8 February 2012—In a step toward simpler, faster telecommunication systems, researchers at Penn State University and the University of Southampton, in England, have embedded high-performance electronic devices within optical fibers. Their technique involves depositing semiconductors inside ultrathin holes in the fiber. Using this scheme, they built a detector that converts optical data into electrical signals at frequencies as high as 3 gigahertz.
In modern telecom systems, light pulses blaze down hair-thin glass fibers carrying 40 gigabits of data per second. On either end of the fiber are semiconductor devices—lasers that create the light sent into the fiber, modulators that encode signals onto the light, and photodetectors that turn the light pulses back into electrical signals that can be routed to TVs, telephones, and computers. This setup requires coupling light from the micrometers-wide fiber core with the even narrower light-guiding structures on a semiconductor chip—an extremely difficult thing to do, says John Badding, a chemistry professor at Penn State.
Integrating devices in the fiber would eliminate the need for such coupling, Badding says. “This is going to enable ‘all-fiber optoelectronics,’ a vision where you can do all the light processing for telecom or other applications in the fiber,” he says.
It’s a vision shared by other researchers. Marrying electronics and optics inside the same structure would streamline fiber-optic systems, making them more efficient, says John Ballato, a materials science and engineering professor at Clemson University, in South Carolina. “Until 40 years ago, a fiber was pretty much a dumb window,” Ballato says. “Now we’re at the level of functionality and intelligence. If you can preprocess some of the information inside the fiber by adding brains to it, you can make the [external] electronics simpler, easier, and maybe even faster.”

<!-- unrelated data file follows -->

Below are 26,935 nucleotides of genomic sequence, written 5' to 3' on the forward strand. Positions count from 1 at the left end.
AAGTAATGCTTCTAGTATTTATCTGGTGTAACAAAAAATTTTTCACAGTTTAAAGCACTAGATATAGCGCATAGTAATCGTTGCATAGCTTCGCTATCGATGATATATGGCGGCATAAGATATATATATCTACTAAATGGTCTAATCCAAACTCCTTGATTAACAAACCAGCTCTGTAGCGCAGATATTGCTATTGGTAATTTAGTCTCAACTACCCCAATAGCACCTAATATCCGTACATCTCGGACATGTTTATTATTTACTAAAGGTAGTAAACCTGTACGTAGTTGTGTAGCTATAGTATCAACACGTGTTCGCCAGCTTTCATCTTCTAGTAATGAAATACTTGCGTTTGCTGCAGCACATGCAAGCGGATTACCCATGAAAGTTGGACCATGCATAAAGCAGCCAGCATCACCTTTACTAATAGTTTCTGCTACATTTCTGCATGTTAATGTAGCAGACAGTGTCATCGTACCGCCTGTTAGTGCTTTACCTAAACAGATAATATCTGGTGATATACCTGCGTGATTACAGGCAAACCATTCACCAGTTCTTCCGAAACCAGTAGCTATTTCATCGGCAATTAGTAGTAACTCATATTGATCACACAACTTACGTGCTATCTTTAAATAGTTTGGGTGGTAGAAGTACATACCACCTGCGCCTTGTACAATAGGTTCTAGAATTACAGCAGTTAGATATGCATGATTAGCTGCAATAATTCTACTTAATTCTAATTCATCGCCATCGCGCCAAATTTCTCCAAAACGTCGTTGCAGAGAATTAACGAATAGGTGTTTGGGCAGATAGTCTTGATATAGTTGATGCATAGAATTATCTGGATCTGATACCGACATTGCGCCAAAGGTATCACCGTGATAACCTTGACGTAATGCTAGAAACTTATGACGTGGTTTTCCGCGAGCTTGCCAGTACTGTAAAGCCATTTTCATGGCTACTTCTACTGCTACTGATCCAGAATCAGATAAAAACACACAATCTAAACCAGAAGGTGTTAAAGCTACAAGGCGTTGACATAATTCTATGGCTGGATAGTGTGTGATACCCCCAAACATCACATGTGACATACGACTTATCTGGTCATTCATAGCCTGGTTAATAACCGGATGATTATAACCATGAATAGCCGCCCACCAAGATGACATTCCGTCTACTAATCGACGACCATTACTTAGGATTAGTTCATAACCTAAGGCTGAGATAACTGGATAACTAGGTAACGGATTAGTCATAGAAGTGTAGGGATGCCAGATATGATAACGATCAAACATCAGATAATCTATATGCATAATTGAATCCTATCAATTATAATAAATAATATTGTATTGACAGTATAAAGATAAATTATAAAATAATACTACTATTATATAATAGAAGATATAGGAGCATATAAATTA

Fiber-optic tools for spectroscopy, laser surgery, and remote sensing could all benefit from the advance, adds Badding’s colleague Pier Sazio, an optoelectronics researcher at the University of Southampton.
The researchers start with photonic-crystal fibers. These are fibers that contain arrays of nanometer-scale hollow channels running along their length. They pump a gas that contains chemical precursors of electronic materials—silicon, germanium, or platinum—into selected channels at high pressure while other channels are blocked with glue. Heating the fiber produces a thin, ring-shaped layer of crystalline material that coats the inside of the channels.
The researchers add a bit of boron or phosphorus gas to the precursor in order to make the p-type and n-type semiconductors required for most devices. By depositing semiconductor and platinum layers one at a time inside the same channels, they create concentric rings of material that act as circular diodes.